Relativity
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Relativity : The Special and the General Theory

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An accesible version of Einstein's masterpiece of theory, written by the genius himself According to Einstein himself, this book is intended "to give an exact insight into the theory of Relativity to those readers who, from a general scientific and philosophical point of view, are interested in the theory, but who are not conversant with the mathematical apparatus of theoretical physics." When he wrote the book in 1916, Einstein's name was scarcely known outside the physics institutes. Having just completed his masterpiece, The General Theory of Relativity--which provided a brand-new theory of gravity and promised a new perspective on the cosmos as a whole--he set out at once to share his excitement with as wide a public as possible in this popular and accessible book. Here published for the first time as a Penguin Classic, this edition of Relativity features a new introduction by bestselling science author Nigel Calder. For more than seventy years, Penguin has been the leading publisher of classic literature in the English-speaking world. With more than 1,700 titles, Penguin Classics represents a global bookshelf of the best works throughout history and across genres and disciplines. Readers trust the series to provide authoritative texts enhanced by introductions and notes by distinguished scholars and contemporary authors, as well as up-to-date translations by award-winning translators.show more

Product details

  • Paperback | 129 pages
  • 124.5 x 193 x 10.2mm | 90.72g
  • Penguin Books
  • New York, NY, United States
  • English
  • Reprint
  • 0143039822
  • 9780143039822
  • 88,932

About Albert Einstein

Albert Einstein (1879-1955), one of the greatest thinkers of the twentieth century, was born in Ulm, Germany, to German-Jewish parents. He published his first great theories in Switzerland in the early 1900s while working as a patent clerk. Nigel Calder, educated as a physicist at Cambridge University, began his full-time writing career on the original staff of New Scientist magazine. His most recent book is the bestselling Einstein's Universe.show more

Table of contents

Relativity Introduction by Nigel Calder Suggestions for Further Reading Preface by Albert Einstein Part I: The Special Theory of Relativity 1. Physical Meaning of Geometrical Propositions 2. The System of Co-ordinates 3. Space and Time in Classical Mechanics 4. The Galileian System of Co-ordinates 5. The Principle of Relativity (in the Restricted Sense) 6. The Theorem of the Addition of Velocities Employed in Classical Mechanics 7. The Apparent Incompatibility of the Law of Propagation of Light with the Principle of Relativity 8. On the Idea of Time in Physics 9. The Relativity of Simultaneity 10. On the Relativity of the Conception of Distance 11. The Lorentz Transformation 12. The Behaviour of Measuring-Rods and Clocks in Motion 13. Theorem of the Addition of the Velocities. The Experiment of Fizeau 14. The Heuristic Value of the Theory of Relativity 15. General Results of the Theory 16. Experience and the Special Theory of Relativity 17. Minkowski's Four-Dimensional Space Part II: The General Theory of Relativity 18. Special and General Principle of Relativity 19. The Gravitational Field 20. The Equality of Inertial and Gravitational Mass as an Argument for the General Postulate of Relativity 21. In What Respects Are the Foundations of Classical Mechanics and of the Special Theory of Relativity Unsatisfactory? 22. A Few Inferences from the Genral Principle of Relativity 23. Behaviour of Clocks and Measuring-Rods on a Rotating Body of Reference 24. Euclidean and Non-Euclidean Continuum 25. Gaussian Co-ordinates 26. The Space-Time Continuum of the Special Theory of Relativity Considered as a Euclidean Continuum 27. The Space-Time Continuum of the General Theory of Relativity Is Not a Euclidean Continuum 28. Exact Formulation of the General Principle of Relativity 29. The Solution of the Problem of Gravitation on the Basis of the General Principle of Relativity Part III: Considerations on the Universe as a Whole 30. Cosmological Difficulties of Newton's Theory 31. The Possibility of a "Finite" and Yet "Unbounded" Universe 32. The Structure of Space According to the General Theory of Relativity Appendices 1. Simple Derivation of the Lorentz Transformation 2. Minkowski's Four-Dimensional Space ("World") 3. The Experimental Confirmation of the General Theory of Relativity (a) Motion of the Perihelion of Mercury (b) Deflection of Light by a Gravitational Field (c) Displacement of Spectral Lines towards the Red Indexshow more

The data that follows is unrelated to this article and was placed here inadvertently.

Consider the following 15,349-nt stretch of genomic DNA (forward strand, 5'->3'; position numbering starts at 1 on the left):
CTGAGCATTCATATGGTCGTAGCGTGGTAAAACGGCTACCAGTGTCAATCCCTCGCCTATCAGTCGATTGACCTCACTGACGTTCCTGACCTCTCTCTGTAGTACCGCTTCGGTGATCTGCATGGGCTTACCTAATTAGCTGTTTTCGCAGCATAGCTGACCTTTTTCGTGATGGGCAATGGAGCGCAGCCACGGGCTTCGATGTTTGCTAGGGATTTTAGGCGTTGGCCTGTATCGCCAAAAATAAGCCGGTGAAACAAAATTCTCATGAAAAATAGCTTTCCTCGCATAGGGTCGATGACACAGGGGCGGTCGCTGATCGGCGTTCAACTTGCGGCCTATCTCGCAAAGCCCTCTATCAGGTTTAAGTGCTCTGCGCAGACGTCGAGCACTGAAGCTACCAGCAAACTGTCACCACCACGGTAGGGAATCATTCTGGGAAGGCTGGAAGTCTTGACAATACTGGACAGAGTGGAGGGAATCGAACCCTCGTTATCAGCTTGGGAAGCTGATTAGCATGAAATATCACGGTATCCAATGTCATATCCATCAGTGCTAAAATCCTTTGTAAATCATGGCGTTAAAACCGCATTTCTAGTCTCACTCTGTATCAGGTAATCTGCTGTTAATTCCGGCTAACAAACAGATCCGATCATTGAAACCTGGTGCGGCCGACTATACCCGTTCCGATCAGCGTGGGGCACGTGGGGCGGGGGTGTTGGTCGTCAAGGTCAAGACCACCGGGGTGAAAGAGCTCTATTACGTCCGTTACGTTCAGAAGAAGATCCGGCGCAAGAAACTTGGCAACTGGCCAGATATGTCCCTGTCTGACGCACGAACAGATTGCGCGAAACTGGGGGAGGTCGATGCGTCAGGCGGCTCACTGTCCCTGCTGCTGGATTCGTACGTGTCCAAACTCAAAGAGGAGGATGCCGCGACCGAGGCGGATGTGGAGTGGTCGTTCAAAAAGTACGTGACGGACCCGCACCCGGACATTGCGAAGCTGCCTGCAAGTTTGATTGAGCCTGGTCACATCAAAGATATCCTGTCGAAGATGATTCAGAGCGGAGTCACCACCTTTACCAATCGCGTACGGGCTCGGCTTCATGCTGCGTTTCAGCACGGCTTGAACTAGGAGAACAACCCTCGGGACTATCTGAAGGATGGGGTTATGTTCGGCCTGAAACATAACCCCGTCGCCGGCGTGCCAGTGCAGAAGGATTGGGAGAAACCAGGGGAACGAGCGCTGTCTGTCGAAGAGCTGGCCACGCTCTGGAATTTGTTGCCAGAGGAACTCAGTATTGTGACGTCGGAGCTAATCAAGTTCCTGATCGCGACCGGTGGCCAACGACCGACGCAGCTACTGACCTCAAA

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12,258 ratings
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